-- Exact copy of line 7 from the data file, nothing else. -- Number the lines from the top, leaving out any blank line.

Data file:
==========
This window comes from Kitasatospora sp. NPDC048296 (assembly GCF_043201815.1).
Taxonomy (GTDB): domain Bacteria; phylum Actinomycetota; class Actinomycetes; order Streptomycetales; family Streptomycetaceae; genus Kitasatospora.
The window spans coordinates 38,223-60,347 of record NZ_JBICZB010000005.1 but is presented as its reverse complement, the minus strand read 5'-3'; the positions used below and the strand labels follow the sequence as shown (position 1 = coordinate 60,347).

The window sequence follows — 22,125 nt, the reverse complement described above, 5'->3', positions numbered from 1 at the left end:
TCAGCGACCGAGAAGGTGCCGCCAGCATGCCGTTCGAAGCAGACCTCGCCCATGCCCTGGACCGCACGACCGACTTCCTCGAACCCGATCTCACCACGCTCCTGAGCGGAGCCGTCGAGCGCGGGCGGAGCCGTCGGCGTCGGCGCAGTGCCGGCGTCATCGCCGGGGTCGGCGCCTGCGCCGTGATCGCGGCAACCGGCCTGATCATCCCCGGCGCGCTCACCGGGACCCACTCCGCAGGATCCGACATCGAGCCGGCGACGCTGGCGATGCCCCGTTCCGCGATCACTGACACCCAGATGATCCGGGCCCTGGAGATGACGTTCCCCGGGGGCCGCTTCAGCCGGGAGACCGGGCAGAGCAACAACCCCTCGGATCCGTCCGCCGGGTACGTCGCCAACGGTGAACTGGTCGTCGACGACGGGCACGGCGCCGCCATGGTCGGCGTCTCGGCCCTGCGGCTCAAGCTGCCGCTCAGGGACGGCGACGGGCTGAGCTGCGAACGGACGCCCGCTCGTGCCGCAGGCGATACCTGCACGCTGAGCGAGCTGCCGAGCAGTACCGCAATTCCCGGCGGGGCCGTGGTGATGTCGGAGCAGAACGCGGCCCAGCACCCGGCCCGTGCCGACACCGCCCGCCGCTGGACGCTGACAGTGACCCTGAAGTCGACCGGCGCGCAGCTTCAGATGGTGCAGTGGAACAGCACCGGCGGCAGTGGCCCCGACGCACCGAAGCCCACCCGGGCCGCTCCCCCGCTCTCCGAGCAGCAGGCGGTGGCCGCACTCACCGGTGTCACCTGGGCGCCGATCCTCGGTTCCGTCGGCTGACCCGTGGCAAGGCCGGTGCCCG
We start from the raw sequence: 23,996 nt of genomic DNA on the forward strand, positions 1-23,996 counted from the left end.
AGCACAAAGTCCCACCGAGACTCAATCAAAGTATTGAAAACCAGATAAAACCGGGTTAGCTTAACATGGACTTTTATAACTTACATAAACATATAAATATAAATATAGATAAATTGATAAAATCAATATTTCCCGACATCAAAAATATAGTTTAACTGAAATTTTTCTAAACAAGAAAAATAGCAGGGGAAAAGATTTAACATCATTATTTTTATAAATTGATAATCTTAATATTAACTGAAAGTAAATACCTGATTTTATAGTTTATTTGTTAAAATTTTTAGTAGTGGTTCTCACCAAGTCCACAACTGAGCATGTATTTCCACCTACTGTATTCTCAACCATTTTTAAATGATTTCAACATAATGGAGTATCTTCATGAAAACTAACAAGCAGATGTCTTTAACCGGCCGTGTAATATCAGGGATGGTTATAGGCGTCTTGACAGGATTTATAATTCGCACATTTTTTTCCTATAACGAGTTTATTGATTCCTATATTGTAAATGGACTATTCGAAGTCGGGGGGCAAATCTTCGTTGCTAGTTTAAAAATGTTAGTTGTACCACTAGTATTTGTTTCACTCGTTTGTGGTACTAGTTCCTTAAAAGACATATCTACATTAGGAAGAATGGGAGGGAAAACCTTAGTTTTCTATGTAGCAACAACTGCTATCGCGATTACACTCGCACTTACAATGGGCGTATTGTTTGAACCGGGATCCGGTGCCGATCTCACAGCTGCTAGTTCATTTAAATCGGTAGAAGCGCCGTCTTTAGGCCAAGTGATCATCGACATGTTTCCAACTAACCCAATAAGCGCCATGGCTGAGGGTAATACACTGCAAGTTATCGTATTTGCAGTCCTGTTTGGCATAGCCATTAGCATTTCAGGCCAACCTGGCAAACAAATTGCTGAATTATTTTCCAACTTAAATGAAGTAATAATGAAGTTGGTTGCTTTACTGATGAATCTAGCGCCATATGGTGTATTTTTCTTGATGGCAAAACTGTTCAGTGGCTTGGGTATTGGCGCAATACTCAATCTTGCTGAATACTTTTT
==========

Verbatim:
AGCACAAAGTCCCACCGAGACTCAATCAAAGTATTGAAAACCAGATAAAACCGGGTTAGCTTAACATGGACTTTTATAACTTACATAAACATATAAATATAAATATAGATAAATTGATAAAATCAATATTTCCCGACATCAAAAATATAGTTTAACTGAAATTTTTCTAAACAAGAAAAATAGCAGGGGAAAAGATTTAACATCATTATTTTTATAAATTGATAATCTTAATATTAACTGAAAGTAAATACCTGATTTTATAGTTTATTTGTTAAAATTTTTAGTAGTGGTTCTCACCAAGTCCACAACTGAGCATGTATTTCCACCTACTGTATTCTCAACCATTTTTAAATGATTTCAACATAATGGAGTATCTTCATGAAAACTAACAAGCAGATGTCTTTAACCGGCCGTGTAATATCAGGGATGGTTATAGGCGTCTTGACAGGATTTATAATTCGCACATTTTTTTCCTATAACGAGTTTATTGATTCCTATATTGTAAATGGACTATTCGAAGTCGGGGGGCAAATCTTCGTTGCTAGTTTAAAAATGTTAGTTGTACCACTAGTATTTGTTTCACTCGTTTGTGGTACTAGTTCCTTAAAAGACATATCTACATTAGGAAGAATGGGAGGGAAAACCTTAGTTTTCTATGTAGCAACAACTGCTATCGCGATTACACTCGCACTTACAATGGGCGTATTGTTTGAACCGGGATCCGGTGCCGATCTCACAGCTGCTAGTTCATTTAAATCGGTAGAAGCGCCGTCTTTAGGCCAAGTGATCATCGACATGTTTCCAACTAACCCAATAAGCGCCATGGCTGAGGGTAATACACTGCAAGTTATCGTATTTGCAGTCCTGTTTGGCATAGCCATTAGCATTTCAGGCCAACCTGGCAAACAAATTGCTGAATTATTTTCCAACTTAAATGAAGTAATAATGAAGTTGGTTGCTTTACTGATGAATCTAGCGCCATATGGTGTATTTTTCTTGATGGCAAAACTGTTCAGTGGCTTGGGTATTGGCGCAATACTCAATCTTGCTGAATACTTTTT